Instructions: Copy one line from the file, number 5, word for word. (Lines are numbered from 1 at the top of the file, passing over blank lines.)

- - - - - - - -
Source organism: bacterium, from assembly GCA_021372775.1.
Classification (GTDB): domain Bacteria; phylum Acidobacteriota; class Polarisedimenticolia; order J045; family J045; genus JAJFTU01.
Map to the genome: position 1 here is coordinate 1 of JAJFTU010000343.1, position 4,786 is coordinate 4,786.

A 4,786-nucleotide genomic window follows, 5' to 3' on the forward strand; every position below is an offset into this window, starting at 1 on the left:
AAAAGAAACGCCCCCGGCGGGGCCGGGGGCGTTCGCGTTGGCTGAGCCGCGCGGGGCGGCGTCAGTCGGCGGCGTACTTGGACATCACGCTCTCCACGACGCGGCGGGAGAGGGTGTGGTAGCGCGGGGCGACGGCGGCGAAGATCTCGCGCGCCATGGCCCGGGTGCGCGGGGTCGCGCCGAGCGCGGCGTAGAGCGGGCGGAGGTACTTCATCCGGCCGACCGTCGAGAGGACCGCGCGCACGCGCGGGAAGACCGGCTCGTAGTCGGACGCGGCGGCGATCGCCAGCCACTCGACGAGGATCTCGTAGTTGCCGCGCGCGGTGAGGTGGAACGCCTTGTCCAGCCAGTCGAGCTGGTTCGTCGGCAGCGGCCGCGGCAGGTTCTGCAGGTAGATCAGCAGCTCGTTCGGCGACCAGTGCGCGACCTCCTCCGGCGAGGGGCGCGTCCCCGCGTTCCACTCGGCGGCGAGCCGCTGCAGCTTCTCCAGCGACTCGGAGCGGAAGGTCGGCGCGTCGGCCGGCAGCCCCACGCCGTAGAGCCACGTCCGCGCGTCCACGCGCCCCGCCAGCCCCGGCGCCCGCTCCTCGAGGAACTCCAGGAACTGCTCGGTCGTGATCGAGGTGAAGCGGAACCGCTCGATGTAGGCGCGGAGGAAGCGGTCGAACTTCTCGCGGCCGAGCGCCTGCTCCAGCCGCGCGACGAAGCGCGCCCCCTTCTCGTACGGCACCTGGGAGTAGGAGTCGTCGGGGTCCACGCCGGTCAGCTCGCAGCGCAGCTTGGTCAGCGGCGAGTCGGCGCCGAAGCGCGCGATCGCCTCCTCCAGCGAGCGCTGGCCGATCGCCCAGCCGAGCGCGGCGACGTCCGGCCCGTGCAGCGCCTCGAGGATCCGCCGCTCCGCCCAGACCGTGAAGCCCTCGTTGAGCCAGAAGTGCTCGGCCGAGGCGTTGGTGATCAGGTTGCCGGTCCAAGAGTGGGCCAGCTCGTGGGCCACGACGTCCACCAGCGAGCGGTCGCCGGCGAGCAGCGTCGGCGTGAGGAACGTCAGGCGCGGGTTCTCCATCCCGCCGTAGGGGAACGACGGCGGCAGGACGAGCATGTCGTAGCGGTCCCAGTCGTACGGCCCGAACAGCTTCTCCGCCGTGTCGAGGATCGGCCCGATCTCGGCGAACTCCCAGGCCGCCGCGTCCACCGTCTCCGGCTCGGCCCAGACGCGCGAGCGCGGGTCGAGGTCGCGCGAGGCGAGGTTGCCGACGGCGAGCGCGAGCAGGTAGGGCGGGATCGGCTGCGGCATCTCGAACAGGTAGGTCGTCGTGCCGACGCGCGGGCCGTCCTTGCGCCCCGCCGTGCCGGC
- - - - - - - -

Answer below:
AAAAGAAACGCCCCCGGCGGGGCCGGGGGCGTTCGCGTTGGCTGAGCCGCGCGGGGCGGCGTCAGTCGGCGGCGTACTTGGACATCACGCTCTCCACGACGCGGCGGGAGAGGGTGTGGTAGCGCGGGGCGACGGCGGCGAAGATCTCGCGCGCCATGGCCCGGGTGCGCGGGGTCGCGCCGAGCGCGGCGTAGAGCGGGCGGAGGTACTTCATCCGGCCGACCGTCGAGAGGACCGCGCGCACGCGCGGGAAGACCGGCTCGTAGTCGGACGCGGCGGCGATCGCCAGCCACTCGACGAGGATCTCGTAGTTGCCGCGCGCGGTGAGGTGGAACGCCTTGTCCAGCCAGTCGAGCTGGTTCGTCGGCAGCGGCCGCGGCAGGTTCTGCAGGTAGATCAGCAGCTCGTTCGGCGACCAGTGCGCGACCTCCTCCGGCGAGGGGCGCGTCCCCGCGTTCCACTCGGCGGCGAGCCGCTGCAGCTTCTCCAGCGACTCGGAGCGGAAGGTCGGCGCGTCGGCCGGCAGCCCCACGCCGTAGAGCCACGTCCGCGCGTCCACGCGCCCCGCCAGCCCCGGCGCCCGCTCCTCGAGGAACTCCAGGAACTGCTCGGTCGTGATCGAGGTGAAGCGGAACCGCTCGATGTAGGCGCGGAGGAAGCGGTCGAACTTCTCGCGGCCGAGCGCCTGCTCCAGCCGCGCGACGAAGCGCGCCCCCTTCTCGTACGGCACCTGGGAGTAGGAGTCGTCGGGGTCCACGCCGGTCAGCTCGCAGCGCAGCTTGGTCAGCGGCGAGTCGGCGCCGAAGCGCGCGATCGCCTCCTCCAGCGAGCGCTGGCCGATCGCCCAGCCGAGCGCGGCGACGTCCGGCCCGTGCAGCGCCTCGAGGATCCGCCGCTCCGCCCAGACCGTGAAGCCCTCGTTGAGCCAGAAGTGCTCGGCCGAGGCGTTGGTGATCAGGTTGCCGGTCCAAGAGTGGGCCAGCTCGTGGGCCACGACGTCCACCAGCGAGCGGTCGCCGGCGAGCAGCGTCGGCGTGAGGAACGTCAGGCGCGGGTTCTCCATCCCGCCGTAGGGGAACGACGGCGGCAGGACGAGCATGTCGTAGCGGTCCCAGTCGTACGGCCCGAACAGCTTCTCCGCCGTGTCGAGGATCGGCCCGATCTCGGCGAACTCCCAGGCCGCCGCGTCCACCGTCTCCGGCTCGGCCCAGACGCGCGAGCGCGGGTCGAGGTCGCGCGAGGCGAGGTTGCCGACGGCGAGCGCGAGCAGGTAGGGCGGGATCGGCTGCGGCATCTCGAACAGGTAGGTCGTCGTGCCGACGCGCGGGCCGTCCTTGCGCCCCGCCGTGCCGGC